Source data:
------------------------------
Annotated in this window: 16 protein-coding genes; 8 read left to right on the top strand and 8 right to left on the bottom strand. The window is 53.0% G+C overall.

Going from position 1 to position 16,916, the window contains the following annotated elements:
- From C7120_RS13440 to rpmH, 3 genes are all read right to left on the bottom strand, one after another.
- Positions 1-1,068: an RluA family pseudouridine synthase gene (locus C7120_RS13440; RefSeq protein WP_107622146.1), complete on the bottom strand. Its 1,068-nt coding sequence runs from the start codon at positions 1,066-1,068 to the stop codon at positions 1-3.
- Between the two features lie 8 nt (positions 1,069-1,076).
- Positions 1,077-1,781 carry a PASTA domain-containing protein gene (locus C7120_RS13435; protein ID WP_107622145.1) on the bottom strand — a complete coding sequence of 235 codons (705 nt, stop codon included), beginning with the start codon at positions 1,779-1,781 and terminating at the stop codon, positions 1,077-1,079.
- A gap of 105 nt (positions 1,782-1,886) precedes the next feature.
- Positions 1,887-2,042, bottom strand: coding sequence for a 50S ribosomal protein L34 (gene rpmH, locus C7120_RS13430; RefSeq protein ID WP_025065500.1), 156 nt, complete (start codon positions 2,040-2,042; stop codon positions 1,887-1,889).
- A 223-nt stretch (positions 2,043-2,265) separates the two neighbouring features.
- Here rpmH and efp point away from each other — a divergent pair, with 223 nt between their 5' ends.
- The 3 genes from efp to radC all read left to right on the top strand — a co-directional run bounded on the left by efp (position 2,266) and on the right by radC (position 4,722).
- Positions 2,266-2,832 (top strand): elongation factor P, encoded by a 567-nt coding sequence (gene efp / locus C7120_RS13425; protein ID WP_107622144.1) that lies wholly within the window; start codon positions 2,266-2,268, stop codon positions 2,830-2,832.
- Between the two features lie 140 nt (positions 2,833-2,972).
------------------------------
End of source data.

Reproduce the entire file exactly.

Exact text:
Annotated in this window: 16 protein-coding genes; 8 read left to right on the top strand and 8 right to left on the bottom strand. The window is 53.0% G+C overall.

Going from position 1 to position 16,916, the window contains the following annotated elements:
- From C7120_RS13440 to rpmH, 3 genes are all read right to left on the bottom strand, one after another.
- Positions 1-1,068: an RluA family pseudouridine synthase gene (locus C7120_RS13440; RefSeq protein WP_107622146.1), complete on the bottom strand. Its 1,068-nt coding sequence runs from the start codon at positions 1,066-1,068 to the stop codon at positions 1-3.
- Between the two features lie 8 nt (positions 1,069-1,076).
- Positions 1,077-1,781 carry a PASTA domain-containing protein gene (locus C7120_RS13435; protein ID WP_107622145.1) on the bottom strand — a complete coding sequence of 235 codons (705 nt, stop codon included), beginning with the start codon at positions 1,779-1,781 and terminating at the stop codon, positions 1,077-1,079.
- A gap of 105 nt (positions 1,782-1,886) precedes the next feature.
- Positions 1,887-2,042, bottom strand: coding sequence for a 50S ribosomal protein L34 (gene rpmH, locus C7120_RS13430; RefSeq protein ID WP_025065500.1), 156 nt, complete (start codon positions 2,040-2,042; stop codon positions 1,887-1,889).
- A 223-nt stretch (positions 2,043-2,265) separates the two neighbouring features.
- Here rpmH and efp point away from each other — a divergent pair, with 223 nt between their 5' ends.
- The 3 genes from efp to radC all read left to right on the top strand — a co-directional run bounded on the left by efp (position 2,266) and on the right by radC (position 4,722).
- Positions 2,266-2,832 (top strand): elongation factor P, encoded by a 567-nt coding sequence (gene efp / locus C7120_RS13425; protein ID WP_107622144.1) that lies wholly within the window; start codon positions 2,266-2,268, stop codon positions 2,830-2,832.
- Between the two features lie 140 nt (positions 2,833-2,972).